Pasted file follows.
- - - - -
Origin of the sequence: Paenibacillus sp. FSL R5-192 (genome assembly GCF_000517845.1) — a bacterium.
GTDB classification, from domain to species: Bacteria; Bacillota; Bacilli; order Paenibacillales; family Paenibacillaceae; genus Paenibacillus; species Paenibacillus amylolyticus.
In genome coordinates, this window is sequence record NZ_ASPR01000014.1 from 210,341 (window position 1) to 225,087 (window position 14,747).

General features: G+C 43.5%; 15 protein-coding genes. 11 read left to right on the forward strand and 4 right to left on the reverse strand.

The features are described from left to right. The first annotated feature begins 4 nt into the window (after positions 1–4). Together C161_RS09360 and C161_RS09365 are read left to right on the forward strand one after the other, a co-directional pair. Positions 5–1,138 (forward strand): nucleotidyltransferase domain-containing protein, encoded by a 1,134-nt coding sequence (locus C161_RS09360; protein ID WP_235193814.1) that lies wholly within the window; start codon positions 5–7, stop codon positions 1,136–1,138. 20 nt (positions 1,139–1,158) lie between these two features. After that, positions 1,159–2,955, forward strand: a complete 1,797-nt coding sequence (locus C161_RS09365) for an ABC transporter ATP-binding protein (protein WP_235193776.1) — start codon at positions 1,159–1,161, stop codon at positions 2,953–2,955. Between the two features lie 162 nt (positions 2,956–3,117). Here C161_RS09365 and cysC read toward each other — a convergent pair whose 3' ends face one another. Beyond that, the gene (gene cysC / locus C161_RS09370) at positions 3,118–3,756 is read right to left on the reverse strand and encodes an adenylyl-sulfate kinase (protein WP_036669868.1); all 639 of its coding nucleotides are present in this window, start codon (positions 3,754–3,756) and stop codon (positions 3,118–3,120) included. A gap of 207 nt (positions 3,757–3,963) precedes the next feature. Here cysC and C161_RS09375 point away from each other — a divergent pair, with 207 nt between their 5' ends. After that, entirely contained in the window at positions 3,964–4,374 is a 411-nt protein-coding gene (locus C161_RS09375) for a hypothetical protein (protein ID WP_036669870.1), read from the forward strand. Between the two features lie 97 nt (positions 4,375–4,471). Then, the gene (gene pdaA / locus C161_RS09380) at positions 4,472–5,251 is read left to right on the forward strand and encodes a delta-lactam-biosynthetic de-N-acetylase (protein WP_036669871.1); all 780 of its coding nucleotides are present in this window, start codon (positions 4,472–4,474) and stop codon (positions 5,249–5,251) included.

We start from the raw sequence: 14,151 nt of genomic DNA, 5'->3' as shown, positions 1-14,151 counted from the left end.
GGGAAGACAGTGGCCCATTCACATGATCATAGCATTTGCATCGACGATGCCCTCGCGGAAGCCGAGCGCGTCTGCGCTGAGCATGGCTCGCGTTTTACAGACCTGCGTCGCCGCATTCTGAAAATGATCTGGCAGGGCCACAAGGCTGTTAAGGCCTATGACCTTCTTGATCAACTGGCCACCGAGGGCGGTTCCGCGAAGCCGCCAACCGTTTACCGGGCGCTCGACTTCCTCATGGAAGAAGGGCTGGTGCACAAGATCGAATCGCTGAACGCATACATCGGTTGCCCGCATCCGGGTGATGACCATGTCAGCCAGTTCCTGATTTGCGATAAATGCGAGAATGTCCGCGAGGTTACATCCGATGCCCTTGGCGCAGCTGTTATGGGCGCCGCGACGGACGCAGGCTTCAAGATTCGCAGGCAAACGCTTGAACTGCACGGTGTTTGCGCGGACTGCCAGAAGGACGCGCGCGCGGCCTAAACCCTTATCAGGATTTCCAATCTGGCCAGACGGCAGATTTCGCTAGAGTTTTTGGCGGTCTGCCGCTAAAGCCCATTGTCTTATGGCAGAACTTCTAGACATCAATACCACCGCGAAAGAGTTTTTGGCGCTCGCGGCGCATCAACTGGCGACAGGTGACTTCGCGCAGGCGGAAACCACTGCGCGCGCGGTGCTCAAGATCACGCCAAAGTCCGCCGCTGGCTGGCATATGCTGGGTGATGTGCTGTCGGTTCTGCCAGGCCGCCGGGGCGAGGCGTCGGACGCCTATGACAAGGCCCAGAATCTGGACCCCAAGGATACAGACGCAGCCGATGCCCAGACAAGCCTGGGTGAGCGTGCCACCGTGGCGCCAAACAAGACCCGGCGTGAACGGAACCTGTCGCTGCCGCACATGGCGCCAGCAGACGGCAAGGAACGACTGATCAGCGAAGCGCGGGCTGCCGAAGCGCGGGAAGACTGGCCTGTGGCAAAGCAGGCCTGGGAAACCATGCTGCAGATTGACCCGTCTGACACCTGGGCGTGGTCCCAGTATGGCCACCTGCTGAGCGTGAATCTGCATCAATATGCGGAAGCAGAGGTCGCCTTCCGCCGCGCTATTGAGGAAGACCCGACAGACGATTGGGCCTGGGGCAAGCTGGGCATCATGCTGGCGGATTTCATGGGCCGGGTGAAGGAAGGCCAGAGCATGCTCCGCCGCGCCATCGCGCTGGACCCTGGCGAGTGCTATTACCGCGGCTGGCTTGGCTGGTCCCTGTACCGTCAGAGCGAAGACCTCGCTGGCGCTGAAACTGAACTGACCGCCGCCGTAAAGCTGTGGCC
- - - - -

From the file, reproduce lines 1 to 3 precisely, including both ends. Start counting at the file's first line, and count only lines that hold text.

Origin of the sequence: Paenibacillus sp. FSL R5-192 (genome assembly GCF_000517845.1) — a bacterium.
GTDB classification, from domain to species: Bacteria; Bacillota; Bacilli; order Paenibacillales; family Paenibacillaceae; genus Paenibacillus; species Paenibacillus amylolyticus.
In genome coordinates, this window is sequence record NZ_ASPR01000014.1 from 210,341 (window position 1) to 225,087 (window position 14,747).